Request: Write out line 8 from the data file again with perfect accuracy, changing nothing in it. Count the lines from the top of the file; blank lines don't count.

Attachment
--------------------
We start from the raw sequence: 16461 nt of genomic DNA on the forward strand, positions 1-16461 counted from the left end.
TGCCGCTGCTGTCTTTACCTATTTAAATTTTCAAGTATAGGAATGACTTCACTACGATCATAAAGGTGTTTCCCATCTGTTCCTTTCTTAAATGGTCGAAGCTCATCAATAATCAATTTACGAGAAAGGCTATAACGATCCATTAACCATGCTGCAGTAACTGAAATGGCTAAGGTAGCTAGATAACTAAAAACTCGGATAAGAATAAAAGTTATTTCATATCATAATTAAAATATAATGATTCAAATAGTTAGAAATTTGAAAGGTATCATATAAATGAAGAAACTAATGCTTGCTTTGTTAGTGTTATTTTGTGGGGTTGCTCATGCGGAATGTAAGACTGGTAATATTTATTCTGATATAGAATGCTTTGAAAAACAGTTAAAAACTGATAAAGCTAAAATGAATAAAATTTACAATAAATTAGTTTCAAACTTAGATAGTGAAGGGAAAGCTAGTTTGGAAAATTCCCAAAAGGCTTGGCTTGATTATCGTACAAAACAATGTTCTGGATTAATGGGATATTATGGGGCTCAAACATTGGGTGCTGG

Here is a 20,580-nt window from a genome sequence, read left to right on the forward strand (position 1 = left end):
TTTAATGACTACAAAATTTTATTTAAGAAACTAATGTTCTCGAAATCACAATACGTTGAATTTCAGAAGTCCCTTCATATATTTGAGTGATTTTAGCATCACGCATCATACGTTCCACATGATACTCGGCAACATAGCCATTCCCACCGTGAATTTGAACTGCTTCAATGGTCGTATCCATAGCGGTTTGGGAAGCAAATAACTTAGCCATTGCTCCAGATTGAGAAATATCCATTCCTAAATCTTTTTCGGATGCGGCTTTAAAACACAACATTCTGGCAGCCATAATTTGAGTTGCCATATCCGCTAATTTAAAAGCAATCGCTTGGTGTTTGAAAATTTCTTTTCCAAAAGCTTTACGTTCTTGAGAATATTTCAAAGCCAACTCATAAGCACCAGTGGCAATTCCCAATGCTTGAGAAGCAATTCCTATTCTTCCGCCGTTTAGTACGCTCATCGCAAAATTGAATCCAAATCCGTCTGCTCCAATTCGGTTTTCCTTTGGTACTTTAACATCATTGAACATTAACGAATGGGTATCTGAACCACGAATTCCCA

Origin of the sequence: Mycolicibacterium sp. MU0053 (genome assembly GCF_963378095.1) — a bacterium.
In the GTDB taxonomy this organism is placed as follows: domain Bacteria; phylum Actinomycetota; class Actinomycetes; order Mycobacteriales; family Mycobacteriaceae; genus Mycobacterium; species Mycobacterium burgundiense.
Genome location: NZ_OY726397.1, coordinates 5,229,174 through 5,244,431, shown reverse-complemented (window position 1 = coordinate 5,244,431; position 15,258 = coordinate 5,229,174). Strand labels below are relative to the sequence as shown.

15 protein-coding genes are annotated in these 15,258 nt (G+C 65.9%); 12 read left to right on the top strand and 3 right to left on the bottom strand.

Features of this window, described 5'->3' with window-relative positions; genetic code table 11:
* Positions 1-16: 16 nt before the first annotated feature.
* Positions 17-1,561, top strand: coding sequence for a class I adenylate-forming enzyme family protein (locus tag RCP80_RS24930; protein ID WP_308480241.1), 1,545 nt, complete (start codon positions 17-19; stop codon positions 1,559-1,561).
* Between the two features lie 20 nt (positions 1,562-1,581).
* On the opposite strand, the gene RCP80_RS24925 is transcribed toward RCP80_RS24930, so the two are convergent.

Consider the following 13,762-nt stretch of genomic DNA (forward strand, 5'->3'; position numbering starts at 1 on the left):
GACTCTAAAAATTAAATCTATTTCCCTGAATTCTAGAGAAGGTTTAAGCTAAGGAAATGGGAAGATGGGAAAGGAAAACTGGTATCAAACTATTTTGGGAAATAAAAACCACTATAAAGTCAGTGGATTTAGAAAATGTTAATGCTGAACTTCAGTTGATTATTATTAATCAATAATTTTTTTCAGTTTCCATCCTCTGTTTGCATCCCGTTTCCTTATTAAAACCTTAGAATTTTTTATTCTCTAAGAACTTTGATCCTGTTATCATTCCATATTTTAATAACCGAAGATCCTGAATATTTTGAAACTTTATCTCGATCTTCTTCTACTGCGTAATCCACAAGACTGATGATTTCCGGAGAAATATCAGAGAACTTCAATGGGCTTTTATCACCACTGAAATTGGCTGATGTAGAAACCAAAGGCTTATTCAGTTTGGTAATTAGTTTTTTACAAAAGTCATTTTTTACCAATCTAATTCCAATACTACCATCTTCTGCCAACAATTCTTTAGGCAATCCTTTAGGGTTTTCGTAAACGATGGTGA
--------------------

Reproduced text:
15 protein-coding genes are annotated in these 15,258 nt (G+C 65.9%); 12 read left to right on the top strand and 3 right to left on the bottom strand.